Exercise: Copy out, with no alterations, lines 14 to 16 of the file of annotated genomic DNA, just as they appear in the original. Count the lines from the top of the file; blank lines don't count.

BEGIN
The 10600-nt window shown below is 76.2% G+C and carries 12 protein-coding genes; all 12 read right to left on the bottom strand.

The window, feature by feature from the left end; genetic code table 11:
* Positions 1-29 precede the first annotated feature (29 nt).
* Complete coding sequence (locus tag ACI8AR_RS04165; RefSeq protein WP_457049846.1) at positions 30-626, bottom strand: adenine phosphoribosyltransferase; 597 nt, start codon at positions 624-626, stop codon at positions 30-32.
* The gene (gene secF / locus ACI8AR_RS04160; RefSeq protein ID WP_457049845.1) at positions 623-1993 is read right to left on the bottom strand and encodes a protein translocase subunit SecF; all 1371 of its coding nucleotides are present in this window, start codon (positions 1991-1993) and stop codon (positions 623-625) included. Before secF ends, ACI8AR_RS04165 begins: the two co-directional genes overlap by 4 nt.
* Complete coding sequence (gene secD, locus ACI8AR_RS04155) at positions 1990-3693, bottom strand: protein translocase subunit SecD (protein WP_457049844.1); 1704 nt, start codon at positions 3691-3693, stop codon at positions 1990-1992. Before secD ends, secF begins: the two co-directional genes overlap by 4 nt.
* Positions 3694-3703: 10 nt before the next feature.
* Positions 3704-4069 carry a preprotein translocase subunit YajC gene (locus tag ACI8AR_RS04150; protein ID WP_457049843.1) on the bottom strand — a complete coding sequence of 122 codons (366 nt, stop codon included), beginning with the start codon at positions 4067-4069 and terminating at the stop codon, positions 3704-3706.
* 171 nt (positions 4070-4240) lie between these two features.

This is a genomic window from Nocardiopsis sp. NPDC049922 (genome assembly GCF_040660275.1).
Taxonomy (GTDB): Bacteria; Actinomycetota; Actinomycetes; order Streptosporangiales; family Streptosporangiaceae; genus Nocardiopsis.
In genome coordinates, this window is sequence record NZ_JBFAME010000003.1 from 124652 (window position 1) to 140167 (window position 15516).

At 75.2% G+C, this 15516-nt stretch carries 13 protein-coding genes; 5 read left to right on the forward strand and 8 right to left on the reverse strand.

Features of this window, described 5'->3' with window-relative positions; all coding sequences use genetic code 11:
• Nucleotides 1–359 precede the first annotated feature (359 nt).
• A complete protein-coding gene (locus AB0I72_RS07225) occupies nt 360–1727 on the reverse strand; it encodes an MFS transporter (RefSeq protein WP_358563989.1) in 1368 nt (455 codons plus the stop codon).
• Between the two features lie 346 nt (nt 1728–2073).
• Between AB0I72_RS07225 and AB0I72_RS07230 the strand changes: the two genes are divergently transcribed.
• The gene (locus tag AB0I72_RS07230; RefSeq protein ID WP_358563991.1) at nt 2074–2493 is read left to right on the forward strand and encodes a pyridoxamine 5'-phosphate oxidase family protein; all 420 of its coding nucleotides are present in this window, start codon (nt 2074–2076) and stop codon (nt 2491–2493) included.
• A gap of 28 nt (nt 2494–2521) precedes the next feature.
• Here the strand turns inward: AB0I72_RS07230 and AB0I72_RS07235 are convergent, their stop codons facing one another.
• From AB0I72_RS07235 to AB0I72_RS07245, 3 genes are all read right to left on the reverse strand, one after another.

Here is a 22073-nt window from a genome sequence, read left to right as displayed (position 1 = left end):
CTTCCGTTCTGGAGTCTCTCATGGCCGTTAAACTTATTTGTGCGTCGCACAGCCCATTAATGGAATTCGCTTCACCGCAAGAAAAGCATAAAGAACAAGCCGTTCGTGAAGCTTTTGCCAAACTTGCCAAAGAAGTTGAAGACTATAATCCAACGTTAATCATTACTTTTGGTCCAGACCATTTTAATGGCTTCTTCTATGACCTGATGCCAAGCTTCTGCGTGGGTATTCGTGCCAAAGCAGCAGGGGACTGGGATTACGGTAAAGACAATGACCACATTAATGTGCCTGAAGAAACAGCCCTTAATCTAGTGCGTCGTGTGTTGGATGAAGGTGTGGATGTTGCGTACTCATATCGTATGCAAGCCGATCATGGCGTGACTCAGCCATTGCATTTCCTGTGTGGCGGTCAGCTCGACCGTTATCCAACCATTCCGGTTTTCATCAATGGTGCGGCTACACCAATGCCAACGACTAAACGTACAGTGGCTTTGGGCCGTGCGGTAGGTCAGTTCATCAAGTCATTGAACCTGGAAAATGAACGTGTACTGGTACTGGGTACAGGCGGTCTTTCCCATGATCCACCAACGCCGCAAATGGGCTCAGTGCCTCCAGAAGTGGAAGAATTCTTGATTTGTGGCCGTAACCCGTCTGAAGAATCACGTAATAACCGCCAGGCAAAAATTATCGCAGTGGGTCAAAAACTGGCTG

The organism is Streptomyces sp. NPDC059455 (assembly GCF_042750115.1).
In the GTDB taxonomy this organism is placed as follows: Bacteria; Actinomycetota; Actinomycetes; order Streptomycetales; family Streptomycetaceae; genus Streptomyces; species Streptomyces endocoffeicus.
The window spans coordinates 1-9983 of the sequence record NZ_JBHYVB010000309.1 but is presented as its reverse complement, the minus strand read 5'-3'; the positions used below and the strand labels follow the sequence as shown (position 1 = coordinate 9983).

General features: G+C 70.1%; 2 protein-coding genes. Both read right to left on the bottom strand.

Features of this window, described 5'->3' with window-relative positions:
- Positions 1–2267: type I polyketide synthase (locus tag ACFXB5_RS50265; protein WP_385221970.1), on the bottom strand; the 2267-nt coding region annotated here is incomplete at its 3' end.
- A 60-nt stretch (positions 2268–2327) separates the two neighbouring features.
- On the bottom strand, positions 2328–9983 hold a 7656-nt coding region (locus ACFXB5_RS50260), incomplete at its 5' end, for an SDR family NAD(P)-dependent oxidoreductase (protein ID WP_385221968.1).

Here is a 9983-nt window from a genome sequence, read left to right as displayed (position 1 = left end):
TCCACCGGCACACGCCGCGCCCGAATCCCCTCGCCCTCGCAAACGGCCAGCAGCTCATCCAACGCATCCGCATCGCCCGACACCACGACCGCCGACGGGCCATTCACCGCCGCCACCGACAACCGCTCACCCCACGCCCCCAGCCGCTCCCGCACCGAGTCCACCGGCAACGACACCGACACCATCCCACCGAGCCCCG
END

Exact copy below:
Features of this window, described 5'->3' with window-relative positions; all coding sequences use genetic code 11:
• Nucleotides 1–359 precede the first annotated feature (359 nt).
• A complete protein-coding gene (locus AB0I72_RS07225) occupies nt 360–1727 on the reverse strand; it encodes an MFS transporter (RefSeq protein WP_358563989.1) in 1368 nt (455 codons plus the stop codon).